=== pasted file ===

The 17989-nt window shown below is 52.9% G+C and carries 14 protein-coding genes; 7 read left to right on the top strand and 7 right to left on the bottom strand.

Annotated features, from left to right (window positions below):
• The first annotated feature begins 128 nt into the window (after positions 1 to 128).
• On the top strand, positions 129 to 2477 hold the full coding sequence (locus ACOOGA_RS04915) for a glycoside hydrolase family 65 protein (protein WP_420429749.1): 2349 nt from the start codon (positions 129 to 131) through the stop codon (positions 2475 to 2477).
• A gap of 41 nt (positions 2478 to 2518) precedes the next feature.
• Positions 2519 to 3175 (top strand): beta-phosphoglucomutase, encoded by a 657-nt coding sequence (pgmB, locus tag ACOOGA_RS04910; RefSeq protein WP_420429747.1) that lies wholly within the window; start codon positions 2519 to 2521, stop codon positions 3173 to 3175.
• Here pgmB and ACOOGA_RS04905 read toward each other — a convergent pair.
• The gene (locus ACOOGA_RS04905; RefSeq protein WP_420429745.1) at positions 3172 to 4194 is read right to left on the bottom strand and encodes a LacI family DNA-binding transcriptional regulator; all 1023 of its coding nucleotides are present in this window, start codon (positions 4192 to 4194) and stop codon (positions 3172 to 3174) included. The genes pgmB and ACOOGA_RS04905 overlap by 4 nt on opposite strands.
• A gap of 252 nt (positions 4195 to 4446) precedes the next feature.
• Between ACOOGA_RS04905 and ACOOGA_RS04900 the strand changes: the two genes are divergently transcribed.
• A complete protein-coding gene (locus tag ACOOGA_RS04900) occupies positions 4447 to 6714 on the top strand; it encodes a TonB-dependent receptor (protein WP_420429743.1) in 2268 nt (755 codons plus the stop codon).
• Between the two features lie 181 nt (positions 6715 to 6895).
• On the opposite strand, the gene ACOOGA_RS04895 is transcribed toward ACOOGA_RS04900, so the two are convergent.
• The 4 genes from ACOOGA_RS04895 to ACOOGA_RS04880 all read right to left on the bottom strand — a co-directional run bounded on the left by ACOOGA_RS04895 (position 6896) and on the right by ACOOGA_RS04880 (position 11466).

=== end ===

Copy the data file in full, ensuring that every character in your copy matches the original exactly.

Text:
The 17989-nt window shown below is 52.9% G+C and carries 14 protein-coding genes; 7 read left to right on the top strand and 7 right to left on the bottom strand.

Annotated features, from left to right (window positions below):
• The first annotated feature begins 128 nt into the window (after positions 1 to 128).
• On the top strand, positions 129 to 2477 hold the full coding sequence (locus ACOOGA_RS04915) for a glycoside hydrolase family 65 protein (protein WP_420429749.1): 2349 nt from the start codon (positions 129 to 131) through the stop codon (positions 2475 to 2477).
• A gap of 41 nt (positions 2478 to 2518) precedes the next feature.
• Positions 2519 to 3175 (top strand): beta-phosphoglucomutase, encoded by a 657-nt coding sequence (pgmB, locus tag ACOOGA_RS04910; RefSeq protein WP_420429747.1) that lies wholly within the window; start codon positions 2519 to 2521, stop codon positions 3173 to 3175.
• Here pgmB and ACOOGA_RS04905 read toward each other — a convergent pair.
• The gene (locus ACOOGA_RS04905; RefSeq protein WP_420429745.1) at positions 3172 to 4194 is read right to left on the bottom strand and encodes a LacI family DNA-binding transcriptional regulator; all 1023 of its coding nucleotides are present in this window, start codon (positions 4192 to 4194) and stop codon (positions 3172 to 3174) included. The genes pgmB and ACOOGA_RS04905 overlap by 4 nt on opposite strands.
• A gap of 252 nt (positions 4195 to 4446) precedes the next feature.
• Between ACOOGA_RS04905 and ACOOGA_RS04900 the strand changes: the two genes are divergently transcribed.
• A complete protein-coding gene (locus tag ACOOGA_RS04900) occupies positions 4447 to 6714 on the top strand; it encodes a TonB-dependent receptor (protein WP_420429743.1) in 2268 nt (755 codons plus the stop codon).
• Between the two features lie 181 nt (positions 6715 to 6895).
• On the opposite strand, the gene ACOOGA_RS04895 is transcribed toward ACOOGA_RS04900, so the two are convergent.
• The 4 genes from ACOOGA_RS04895 to ACOOGA_RS04880 all read right to left on the bottom strand — a co-directional run bounded on the left by ACOOGA_RS04895 (position 6896) and on the right by ACOOGA_RS04880 (position 11466).